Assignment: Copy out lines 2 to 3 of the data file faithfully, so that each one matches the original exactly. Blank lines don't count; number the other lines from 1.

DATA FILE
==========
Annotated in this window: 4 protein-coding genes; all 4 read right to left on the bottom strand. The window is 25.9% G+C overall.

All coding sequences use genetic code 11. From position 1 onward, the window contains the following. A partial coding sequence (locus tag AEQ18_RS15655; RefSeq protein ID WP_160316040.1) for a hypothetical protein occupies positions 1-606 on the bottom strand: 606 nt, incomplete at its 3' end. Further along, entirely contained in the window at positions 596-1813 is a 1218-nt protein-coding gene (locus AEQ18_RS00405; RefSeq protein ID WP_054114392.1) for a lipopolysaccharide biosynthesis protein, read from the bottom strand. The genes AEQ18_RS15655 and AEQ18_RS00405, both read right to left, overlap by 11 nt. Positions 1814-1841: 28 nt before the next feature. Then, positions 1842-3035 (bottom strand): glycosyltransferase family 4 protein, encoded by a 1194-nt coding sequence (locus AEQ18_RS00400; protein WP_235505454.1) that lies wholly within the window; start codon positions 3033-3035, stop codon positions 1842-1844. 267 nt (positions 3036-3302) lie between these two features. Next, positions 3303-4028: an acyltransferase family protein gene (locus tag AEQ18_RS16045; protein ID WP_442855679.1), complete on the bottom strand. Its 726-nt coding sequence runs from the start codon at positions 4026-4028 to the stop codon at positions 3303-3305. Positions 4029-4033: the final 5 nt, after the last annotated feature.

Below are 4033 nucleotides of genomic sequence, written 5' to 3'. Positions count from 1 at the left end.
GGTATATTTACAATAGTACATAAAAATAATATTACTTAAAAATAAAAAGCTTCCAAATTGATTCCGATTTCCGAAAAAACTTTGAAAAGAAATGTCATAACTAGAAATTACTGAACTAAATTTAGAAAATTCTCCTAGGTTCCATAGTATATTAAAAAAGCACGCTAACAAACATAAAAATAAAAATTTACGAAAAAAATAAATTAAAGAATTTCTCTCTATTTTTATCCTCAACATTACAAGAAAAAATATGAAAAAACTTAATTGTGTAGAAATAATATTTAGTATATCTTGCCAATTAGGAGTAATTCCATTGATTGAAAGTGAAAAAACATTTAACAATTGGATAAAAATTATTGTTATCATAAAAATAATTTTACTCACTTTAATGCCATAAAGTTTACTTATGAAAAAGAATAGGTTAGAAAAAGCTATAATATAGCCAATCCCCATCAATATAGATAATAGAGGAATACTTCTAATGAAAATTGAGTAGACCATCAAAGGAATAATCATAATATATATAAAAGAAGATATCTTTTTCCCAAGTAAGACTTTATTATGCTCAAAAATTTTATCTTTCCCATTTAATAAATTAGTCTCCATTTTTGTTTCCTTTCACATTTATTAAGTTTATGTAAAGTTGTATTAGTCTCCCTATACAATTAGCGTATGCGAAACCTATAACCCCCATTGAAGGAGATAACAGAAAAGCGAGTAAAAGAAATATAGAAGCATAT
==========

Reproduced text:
All coding sequences use genetic code 11. From position 1 onward, the window contains the following. A partial coding sequence (locus tag AEQ18_RS15655; RefSeq protein ID WP_160316040.1) for a hypothetical protein occupies positions 1-606 on the bottom strand: 606 nt, incomplete at its 3' end. Further along, entirely contained in the window at positions 596-1813 is a 1218-nt protein-coding gene (locus AEQ18_RS00405; RefSeq protein ID WP_054114392.1) for a lipopolysaccharide biosynthesis protein, read from the bottom strand. The genes AEQ18_RS15655 and AEQ18_RS00405, both read right to left, overlap by 11 nt. Positions 1814-1841: 28 nt before the next feature. Then, positions 1842-3035 (bottom strand): glycosyltransferase family 4 protein, encoded by a 1194-nt coding sequence (locus AEQ18_RS00400; protein WP_235505454.1) that lies wholly within the window; start codon positions 3033-3035, stop codon positions 1842-1844. 267 nt (positions 3036-3302) lie between these two features. Next, positions 3303-4028: an acyltransferase family protein gene (locus tag AEQ18_RS16045; protein ID WP_442855679.1), complete on the bottom strand. Its 726-nt coding sequence runs from the start codon at positions 4026-4028 to the stop codon at positions 3303-3305. Positions 4029-4033: the final 5 nt, after the last annotated feature.

Below are 4033 nucleotides of genomic sequence, written 5' to 3'. Positions count from 1 at the left end.